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19th August 2020 | Save the Children

Coronavirus hotspot Oldham has the highest rate of child poverty in England, with deprivation set to soar further if the town extends lockdown, Save the Children warns today.

After a spike in new coronavirus cases, Oldham is facing the prospect of an extended local lockdown, which could increase job losses among some of the country’s poorest families. There are 24,500 children living in poverty in the city – almost two in five (38%) – and children in Oldham are over six times more likely to be living in poverty than those in wealthier areas of the country. ​

Oldham has seen an increase in families claiming Universal Credit since the start of the crisis, with over 24,000 households now claiming the benefit – of which 10,300 are families with children.

In a recent survey by Save the Children and the Joseph Rowntree Foundation, seven in 10 low income families said they didn’t have enough money to cover food and essential items, with six in ten saying they have been forced to borrow money since the start of the crisis.

With lockdown measures extended, families on low incomes will be forced to struggle for even longer. 

Save the Children warns that without urgent action to help the poorest families through increases to the social security system, child poverty could rise, pushing families even further into poverty.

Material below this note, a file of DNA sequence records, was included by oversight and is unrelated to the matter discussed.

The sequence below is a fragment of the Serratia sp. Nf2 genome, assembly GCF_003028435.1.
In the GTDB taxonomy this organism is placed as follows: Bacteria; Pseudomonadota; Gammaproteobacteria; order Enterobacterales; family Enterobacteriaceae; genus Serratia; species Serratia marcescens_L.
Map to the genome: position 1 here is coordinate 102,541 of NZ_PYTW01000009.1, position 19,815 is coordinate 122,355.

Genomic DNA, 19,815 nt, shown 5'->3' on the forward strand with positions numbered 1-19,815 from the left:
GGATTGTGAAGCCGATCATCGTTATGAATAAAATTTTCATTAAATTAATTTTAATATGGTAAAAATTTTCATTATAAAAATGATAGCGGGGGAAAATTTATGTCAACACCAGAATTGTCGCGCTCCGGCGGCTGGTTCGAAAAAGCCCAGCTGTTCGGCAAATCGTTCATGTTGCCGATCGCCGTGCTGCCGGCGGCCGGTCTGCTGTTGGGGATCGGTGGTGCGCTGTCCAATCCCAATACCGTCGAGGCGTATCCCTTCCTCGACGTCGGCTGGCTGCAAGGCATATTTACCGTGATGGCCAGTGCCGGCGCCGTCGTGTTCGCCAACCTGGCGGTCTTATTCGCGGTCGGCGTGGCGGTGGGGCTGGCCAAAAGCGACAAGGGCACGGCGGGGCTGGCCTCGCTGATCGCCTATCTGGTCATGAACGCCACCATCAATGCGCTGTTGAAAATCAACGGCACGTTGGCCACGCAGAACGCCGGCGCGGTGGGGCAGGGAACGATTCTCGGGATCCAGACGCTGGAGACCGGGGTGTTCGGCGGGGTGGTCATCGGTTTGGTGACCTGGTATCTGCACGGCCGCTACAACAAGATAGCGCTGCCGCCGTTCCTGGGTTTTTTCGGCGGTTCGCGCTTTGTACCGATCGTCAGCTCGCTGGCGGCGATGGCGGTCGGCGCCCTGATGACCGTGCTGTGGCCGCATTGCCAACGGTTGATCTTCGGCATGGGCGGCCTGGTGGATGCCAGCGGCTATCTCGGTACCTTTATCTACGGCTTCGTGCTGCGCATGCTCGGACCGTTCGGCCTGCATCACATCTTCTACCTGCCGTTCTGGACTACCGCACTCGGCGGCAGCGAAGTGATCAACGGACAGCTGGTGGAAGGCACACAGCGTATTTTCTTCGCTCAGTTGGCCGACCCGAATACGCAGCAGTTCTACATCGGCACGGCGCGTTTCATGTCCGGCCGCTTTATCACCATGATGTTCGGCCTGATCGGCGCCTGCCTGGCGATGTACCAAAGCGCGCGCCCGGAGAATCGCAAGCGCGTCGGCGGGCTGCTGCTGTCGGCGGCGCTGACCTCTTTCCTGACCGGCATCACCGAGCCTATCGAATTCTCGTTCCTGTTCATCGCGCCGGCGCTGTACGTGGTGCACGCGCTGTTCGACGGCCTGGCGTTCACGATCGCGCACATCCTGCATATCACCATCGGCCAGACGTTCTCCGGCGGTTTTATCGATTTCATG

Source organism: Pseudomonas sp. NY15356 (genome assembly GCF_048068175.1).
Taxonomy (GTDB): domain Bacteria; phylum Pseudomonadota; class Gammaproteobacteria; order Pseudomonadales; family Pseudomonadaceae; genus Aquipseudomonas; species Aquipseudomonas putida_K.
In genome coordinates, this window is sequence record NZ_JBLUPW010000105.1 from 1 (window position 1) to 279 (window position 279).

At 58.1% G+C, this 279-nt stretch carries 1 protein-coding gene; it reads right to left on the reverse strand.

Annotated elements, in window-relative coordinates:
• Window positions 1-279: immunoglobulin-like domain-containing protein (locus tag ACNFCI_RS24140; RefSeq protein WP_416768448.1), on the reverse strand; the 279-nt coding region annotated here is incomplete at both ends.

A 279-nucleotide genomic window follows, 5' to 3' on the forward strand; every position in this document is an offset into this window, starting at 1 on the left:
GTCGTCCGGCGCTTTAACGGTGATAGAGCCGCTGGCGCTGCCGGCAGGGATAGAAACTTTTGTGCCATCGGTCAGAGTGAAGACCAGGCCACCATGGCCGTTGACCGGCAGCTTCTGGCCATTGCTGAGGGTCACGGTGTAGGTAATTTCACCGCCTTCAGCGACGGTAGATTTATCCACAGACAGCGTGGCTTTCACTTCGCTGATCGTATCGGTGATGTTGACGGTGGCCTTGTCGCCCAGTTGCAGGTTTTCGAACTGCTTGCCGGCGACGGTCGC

The charity is calling for a £20-a-week boost to the child element of Universal Credit and Child Tax Credit to help the poorest families.

Becca Lyon, Head of Child Poverty at Save the Children, said:

Life in lockdown has already been extremely tough for families, and it’s not right that it is the poorest children who are being hit hardest. Further local lockdowns could lead to more job losses and prevent families from going back to work, which will be devastating for children in Oldham, who are already the country’s poorest.

“Parents reeling from the effects of this pandemic already tell us they’re at breaking point, and that they’re having to cut back on food and other essentials to get by. We can't expect them to live this way for even longer without additional support.

Providing an urgent, £20-a-week boost to the child element of Universal Credit and Child Tax Credit could help thousands of families in Oldham and other areas keep going through a longer lockdown if they have to, and protect a generation of children from being held back in the years to come.”

Notes to editors:

  • Child poverty figures show the number and proportion of children living in relative poverty before housing costs and are taken from Department for Work and Pensions data on children in low income families by local authority, 2018/19. These are available on the DWP's Stat-Xplore online tool at https://stat-xplore.dwp.gov.uk/webapi/jsf/dataCatalogueExplorer.xhtml
  • Survey data is from a survey commissioned by Save the Children and the Joseph Rowntree Foundation. Opinium conducted a survey of 3,105 parents of children under 18, claiming either Universal Credit or Child Tax Credit for Save the Children during late May and early June 2020.

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